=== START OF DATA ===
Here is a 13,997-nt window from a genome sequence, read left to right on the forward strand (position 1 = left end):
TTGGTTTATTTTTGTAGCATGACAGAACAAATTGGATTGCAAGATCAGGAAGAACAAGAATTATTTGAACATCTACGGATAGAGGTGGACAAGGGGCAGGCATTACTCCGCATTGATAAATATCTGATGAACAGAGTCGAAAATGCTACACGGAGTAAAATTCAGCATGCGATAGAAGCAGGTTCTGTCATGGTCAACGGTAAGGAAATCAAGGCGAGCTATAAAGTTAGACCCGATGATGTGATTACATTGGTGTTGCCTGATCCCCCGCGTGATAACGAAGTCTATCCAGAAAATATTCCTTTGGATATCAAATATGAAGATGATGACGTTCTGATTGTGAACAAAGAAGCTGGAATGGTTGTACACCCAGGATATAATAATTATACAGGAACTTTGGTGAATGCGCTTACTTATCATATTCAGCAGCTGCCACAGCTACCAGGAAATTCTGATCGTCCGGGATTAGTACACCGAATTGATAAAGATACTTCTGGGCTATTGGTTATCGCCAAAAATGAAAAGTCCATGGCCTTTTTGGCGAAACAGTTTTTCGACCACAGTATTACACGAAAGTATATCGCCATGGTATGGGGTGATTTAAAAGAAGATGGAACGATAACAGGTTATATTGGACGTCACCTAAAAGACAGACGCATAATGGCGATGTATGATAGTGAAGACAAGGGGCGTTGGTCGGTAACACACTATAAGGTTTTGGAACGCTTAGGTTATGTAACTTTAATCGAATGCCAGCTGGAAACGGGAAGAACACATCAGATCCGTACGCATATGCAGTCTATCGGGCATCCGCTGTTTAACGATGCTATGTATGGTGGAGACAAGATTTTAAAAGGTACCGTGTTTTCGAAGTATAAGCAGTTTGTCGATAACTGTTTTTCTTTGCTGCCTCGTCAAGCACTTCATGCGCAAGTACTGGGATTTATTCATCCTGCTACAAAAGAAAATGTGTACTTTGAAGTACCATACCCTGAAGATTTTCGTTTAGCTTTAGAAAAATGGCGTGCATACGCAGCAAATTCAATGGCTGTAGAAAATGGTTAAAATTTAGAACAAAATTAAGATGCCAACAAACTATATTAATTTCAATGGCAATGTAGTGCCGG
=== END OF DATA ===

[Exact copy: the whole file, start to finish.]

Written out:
Here is a 13,997-nt window from a genome sequence, read left to right on the forward strand (position 1 = left end):
TTGGTTTATTTTTGTAGCATGACAGAACAAATTGGATTGCAAGATCAGGAAGAACAAGAATTATTTGAACATCTACGGATAGAGGTGGACAAGGGGCAGGCATTACTCCGCATTGATAAATATCTGATGAACAGAGTCGAAAATGCTACACGGAGTAAAATTCAGCATGCGATAGAAGCAGGTTCTGTCATGGTCAACGGTAAGGAAATCAAGGCGAGCTATAAAGTTAGACCCGATGATGTGATTACATTGGTGTTGCCTGATCCCCCGCGTGATAACGAAGTCTATCCAGAAAATATTCCTTTGGATATCAAATATGAAGATGATGACGTTCTGATTGTGAACAAAGAAGCTGGAATGGTTGTACACCCAGGATATAATAATTATACAGGAACTTTGGTGAATGCGCTTACTTATCATATTCAGCAGCTGCCACAGCTACCAGGAAATTCTGATCGTCCGGGATTAGTACACCGAATTGATAAAGATACTTCTGGGCTATTGGTTATCGCCAAAAATGAAAAGTCCATGGCCTTTTTGGCGAAACAGTTTTTCGACCACAGTATTACACGAAAGTATATCGCCATGGTATGGGGTGATTTAAAAGAAGATGGAACGATAACAGGTTATATTGGACGTCACCTAAAAGACAGACGCATAATGGCGATGTATGATAGTGAAGACAAGGGGCGTTGGTCGGTAACACACTATAAGGTTTTGGAACGCTTAGGTTATGTAACTTTAATCGAATGCCAGCTGGAAACGGGAAGAACACATCAGATCCGTACGCATATGCAGTCTATCGGGCATCCGCTGTTTAACGATGCTATGTATGGTGGAGACAAGATTTTAAAAGGTACCGTGTTTTCGAAGTATAAGCAGTTTGTCGATAACTGTTTTTCTTTGCTGCCTCGTCAAGCACTTCATGCGCAAGTACTGGGATTTATTCATCCTGCTACAAAAGAAAATGTGTACTTTGAAGTACCATACCCTGAAGATTTTCGTTTAGCTTTAGAAAAATGGCGTGCATACGCAGCAAATTCAATGGCTGTAGAAAATGGTTAAAATTTAGAACAAAATTAAGATGCCAACAAACTATATTAATTTCAATGGCAATGTAGTGCCGG